Panasonic Inks 3-D Movie Sponsorship Deal


Secaucus, N.J. - Executives with Panasonic Consumer Electronics revealed Friday that it has signed a sponsorship deal for famed director James Cameron's forthcoming sci-fi 3-D feature film "Avatar."


 Bob Perry, Panasonic Consumer Electronics North America executive VP.

Panasonic executives said they will use the sponsorship deal with 20th Century Fox to begin promoting awareness for new 3-D-ready plasma televisions and 3-D-enabled Blu-ray Disc players it plans to introduce in 2010.

Panasonic's approach to 3-D, which it is working with other companies to standardize, will enable playing 3-D stereoscopic video in full 1080p HD resolution. The technology presents two separate 1080p images, which the human eye perceives as a single 3-D image when viewed through special glasses. The glass are designed to block vision in one eye and then the other as the television displays rapidly alternating images, each with a slightly different angle, to create an illusion of depth.

Cameron's new film, which will be released in theaters on Dec. 18 in both 2-D and 3-D versions, features a combination of live action and animated special effects.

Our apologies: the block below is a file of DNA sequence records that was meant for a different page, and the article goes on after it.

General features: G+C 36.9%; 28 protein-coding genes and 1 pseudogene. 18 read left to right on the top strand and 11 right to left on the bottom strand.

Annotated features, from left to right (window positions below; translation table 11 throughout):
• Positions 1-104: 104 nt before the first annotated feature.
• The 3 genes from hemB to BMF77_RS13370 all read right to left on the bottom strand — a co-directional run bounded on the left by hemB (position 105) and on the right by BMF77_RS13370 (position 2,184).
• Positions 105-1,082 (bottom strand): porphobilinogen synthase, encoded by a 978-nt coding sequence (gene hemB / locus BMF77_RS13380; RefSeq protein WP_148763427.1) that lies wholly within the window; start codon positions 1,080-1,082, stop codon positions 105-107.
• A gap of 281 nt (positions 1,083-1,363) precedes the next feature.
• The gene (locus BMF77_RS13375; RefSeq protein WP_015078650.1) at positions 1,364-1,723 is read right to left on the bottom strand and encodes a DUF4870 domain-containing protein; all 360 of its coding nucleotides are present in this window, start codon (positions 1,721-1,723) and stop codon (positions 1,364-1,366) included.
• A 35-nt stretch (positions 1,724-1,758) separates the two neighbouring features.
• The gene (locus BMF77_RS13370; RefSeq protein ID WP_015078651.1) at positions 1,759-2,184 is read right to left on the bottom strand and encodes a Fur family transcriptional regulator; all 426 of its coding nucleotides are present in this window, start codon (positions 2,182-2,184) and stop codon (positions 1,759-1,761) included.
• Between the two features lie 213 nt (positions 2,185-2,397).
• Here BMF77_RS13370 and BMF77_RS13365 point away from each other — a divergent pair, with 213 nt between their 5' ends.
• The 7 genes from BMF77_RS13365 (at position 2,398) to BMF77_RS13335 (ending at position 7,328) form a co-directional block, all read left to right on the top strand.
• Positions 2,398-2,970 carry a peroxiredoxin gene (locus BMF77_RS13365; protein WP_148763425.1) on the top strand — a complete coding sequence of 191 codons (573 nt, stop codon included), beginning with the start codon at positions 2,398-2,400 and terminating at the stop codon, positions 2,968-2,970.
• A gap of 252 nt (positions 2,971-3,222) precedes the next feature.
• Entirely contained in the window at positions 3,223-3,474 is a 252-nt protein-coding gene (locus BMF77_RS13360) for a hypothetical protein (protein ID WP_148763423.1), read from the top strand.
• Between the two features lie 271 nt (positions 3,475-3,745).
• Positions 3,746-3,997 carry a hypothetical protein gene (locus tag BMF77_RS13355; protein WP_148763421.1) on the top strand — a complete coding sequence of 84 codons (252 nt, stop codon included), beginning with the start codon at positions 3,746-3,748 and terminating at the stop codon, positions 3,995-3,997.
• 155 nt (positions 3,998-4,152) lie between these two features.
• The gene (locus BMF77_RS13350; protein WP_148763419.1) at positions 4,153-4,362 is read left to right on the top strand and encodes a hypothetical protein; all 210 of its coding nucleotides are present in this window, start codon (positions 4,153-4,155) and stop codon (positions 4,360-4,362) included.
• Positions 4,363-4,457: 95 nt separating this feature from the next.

Bob Perry, Panasonic Consumer Electronics North America executive VP, said his company will join others in the industry in promoting and introducing 3-D HD equipment for the home.

Upon the introduction of equipment, he said he expects as many as 100 3-D HD titles on Blu-ray Disc to be available.

Meanwhile, Panasonic plans to begin spreading the word this fall by giving demonstrations across the U.S. and Europe using specially designed trailer vans showing "Avatar" trailers.

Perry said he could not yet estimate how much of a price premium the new home-based 3-D-enabled products will carry. However, he said the first products will likely be introduced as step-up items to 2-D only TVs and Blu-ray Disc players before the appeal spreads in several years to more mainstream audiences.

Perry said that while Panasonic will focus on delivering the capability to television based on plasma technology, he expects others to develop LCD-based products that will play the new content.


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